How 'American Sniper' Dominated The Box Office Despite Its Oscar Snub
In many ways, it isn’t surprising at all to hear "American Sniper" is officially the highest domestic grossing film of 2014.
Think of the formula behind it: There's an Oscar-winning director in Clint Eastwood, a superstar actor in Bradley Cooper and a fascinating narrative about the humanity of one of the deadliest soldiers to ever live.
Combine those three factors and the result is most likely going to be a total gross of $337,209,000 in 2014 alone.
According to Quartz, the film, which was released in November, grossed more at the box office than any other film in all of 2014.
Yet, more importantly, "American Sniper" was the highest grossing war film of all time; it even eclipsed "Saving Private Ryan" by more than 100 million dollars in sales.
"Saving Private Ryan" was nominated for eleven awards at the 71st Academy Awards and walked away with five, including a Best Director award for Steven Spielberg.
Now, while, of course, sales don’t necessarily indicate Oscar success, it’s odd to note "American Sniper" was nominated for six Oscars and walked away from the event with only one, for Best Sound Editing.
So, what’s the deal? Why the Oscar snub? As Quartz also notes, "American Sniper" was the only film in the top 10 grossing films in 2014 that doesn’t take place in a fantasy world or involve non-human characters.
When looking at all of these facts, it’s a bit frustrating the Oscars did not give the movie more credit.
The film took on some of the most important subjects of our time, including 9/11, the Iraq War, the War on Terror and the return of soldiers facing PTSD.
All of these topics are relevant issues our generation will have to come to terms with in the near future.
In all honesty, it seems the fact that many of these issues are still present made it almost uncomfortable in a way.
In this light, it is understandable why the Academy chose not to acknowledge "American Sniper" at the Oscars.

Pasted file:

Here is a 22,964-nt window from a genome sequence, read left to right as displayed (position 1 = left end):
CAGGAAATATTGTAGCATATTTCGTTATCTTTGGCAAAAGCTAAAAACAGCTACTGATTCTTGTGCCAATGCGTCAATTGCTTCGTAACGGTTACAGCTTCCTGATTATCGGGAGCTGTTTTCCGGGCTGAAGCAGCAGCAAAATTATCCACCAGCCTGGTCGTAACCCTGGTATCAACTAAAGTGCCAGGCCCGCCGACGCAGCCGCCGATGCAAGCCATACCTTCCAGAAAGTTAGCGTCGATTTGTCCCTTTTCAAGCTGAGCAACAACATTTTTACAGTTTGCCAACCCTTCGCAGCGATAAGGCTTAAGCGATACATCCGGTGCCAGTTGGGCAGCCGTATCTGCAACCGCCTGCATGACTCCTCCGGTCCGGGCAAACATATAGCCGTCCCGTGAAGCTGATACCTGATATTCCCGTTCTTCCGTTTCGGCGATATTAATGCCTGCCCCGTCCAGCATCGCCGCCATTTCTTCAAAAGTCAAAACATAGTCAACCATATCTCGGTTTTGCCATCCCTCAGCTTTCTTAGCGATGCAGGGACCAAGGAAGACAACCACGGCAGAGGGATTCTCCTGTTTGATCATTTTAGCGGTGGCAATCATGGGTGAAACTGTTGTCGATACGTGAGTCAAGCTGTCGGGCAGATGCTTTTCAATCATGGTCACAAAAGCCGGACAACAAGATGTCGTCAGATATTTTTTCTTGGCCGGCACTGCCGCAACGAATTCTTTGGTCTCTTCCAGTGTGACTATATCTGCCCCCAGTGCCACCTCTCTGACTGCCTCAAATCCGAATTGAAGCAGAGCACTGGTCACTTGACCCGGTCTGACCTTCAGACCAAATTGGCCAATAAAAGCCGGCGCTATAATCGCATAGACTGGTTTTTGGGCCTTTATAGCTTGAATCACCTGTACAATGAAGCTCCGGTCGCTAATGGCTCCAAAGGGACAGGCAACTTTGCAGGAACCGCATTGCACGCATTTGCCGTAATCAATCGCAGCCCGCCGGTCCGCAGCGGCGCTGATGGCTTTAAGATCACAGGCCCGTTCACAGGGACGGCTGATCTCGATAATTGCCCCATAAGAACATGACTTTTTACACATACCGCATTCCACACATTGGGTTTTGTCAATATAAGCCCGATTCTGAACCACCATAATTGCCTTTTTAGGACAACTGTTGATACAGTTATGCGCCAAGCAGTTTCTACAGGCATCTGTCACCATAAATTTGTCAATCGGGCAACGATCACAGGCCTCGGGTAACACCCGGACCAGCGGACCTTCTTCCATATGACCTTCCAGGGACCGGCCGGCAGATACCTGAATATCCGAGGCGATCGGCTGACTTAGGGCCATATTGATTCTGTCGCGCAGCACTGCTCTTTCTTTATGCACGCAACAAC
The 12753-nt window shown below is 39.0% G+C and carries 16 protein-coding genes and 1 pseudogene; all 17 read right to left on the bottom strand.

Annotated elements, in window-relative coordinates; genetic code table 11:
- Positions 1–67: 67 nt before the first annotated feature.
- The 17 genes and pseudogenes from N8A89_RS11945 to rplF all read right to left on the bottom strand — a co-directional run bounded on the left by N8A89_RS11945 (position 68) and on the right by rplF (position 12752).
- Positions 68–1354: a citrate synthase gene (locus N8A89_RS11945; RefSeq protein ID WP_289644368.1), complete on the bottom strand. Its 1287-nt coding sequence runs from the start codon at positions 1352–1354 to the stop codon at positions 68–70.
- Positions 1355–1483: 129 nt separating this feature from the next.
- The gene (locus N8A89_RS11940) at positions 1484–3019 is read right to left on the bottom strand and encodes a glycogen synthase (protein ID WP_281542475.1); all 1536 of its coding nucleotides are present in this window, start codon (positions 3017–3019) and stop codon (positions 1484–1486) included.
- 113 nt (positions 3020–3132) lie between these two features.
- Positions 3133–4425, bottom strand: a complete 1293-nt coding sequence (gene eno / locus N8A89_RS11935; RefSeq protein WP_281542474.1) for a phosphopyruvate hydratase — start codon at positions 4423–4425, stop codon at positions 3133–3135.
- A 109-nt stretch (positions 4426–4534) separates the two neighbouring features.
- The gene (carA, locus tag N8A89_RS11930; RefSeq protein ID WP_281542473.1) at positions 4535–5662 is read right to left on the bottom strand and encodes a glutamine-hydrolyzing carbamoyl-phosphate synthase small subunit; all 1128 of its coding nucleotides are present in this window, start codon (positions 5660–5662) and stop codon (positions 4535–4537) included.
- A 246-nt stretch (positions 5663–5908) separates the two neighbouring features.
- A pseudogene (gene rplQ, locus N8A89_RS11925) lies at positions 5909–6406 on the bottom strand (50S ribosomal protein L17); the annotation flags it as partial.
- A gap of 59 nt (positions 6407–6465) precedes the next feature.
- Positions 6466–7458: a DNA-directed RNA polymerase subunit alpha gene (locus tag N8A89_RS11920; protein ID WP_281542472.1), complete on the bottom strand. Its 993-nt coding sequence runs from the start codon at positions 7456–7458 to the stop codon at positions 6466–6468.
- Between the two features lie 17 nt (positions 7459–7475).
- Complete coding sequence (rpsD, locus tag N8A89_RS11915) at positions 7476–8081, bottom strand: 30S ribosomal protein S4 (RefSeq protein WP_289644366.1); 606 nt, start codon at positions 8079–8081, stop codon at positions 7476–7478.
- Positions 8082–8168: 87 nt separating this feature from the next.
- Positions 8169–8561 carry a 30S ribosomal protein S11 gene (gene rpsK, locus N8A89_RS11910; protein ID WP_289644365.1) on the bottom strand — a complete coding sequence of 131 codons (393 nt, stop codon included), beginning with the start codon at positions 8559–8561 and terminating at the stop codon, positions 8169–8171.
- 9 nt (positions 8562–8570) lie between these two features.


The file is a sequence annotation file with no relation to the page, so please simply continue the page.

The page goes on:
Comparing it to "Saving Private Ryan," a film about a war that occurred generations ago, it’s easy to see why The Academy would feel more comfortable showing it gratification.
But, when comparing the two films, "American Sniper" and "Saving Private Ryan," it seems "American Sniper" is almost harder to watch.
"Saving Private Ryan" revolves around a quest; it has a key narrative plot with strong characters.
The 1998 film is graphic and certainly doesn't glorify war, but it promotes theme,s such as heroism and companionship.
"American Sniper" doesn’t promote these themes.
"American Sniper" is much more black and white than "Saving Private Ryan." It's about one man, Chris Kyle, seeking to fight the bad guys wherever they may be.
Other than that, "American Sniper" allows us to experience the mindset of modern soldiers who often see the world in black and white.
In many ways, Chris Kyle is almost a bad hero, one who doesn’t care about how many bad guys he kills.
Throughout the film, we see multiple people congratulate or thank him for what he did, yet he is rendered uncomfortable by their gratitude.
Kyle isn’t able to appreciate the thanks because he is focused, almost to a fault, on the amount of fellow soldiers killed under his watch.
While the Oscars undoubtedly snubbed this film, we can only hope studios get the message that audiences are still open to flocking to the theater to experience real-life, culturally significant narratives.
As more American soldiers return home from the recent armed conflicts in the Middle East, films such as "American Sniper" and "Lone Survivor" will continue to captivate audiences for decades to come.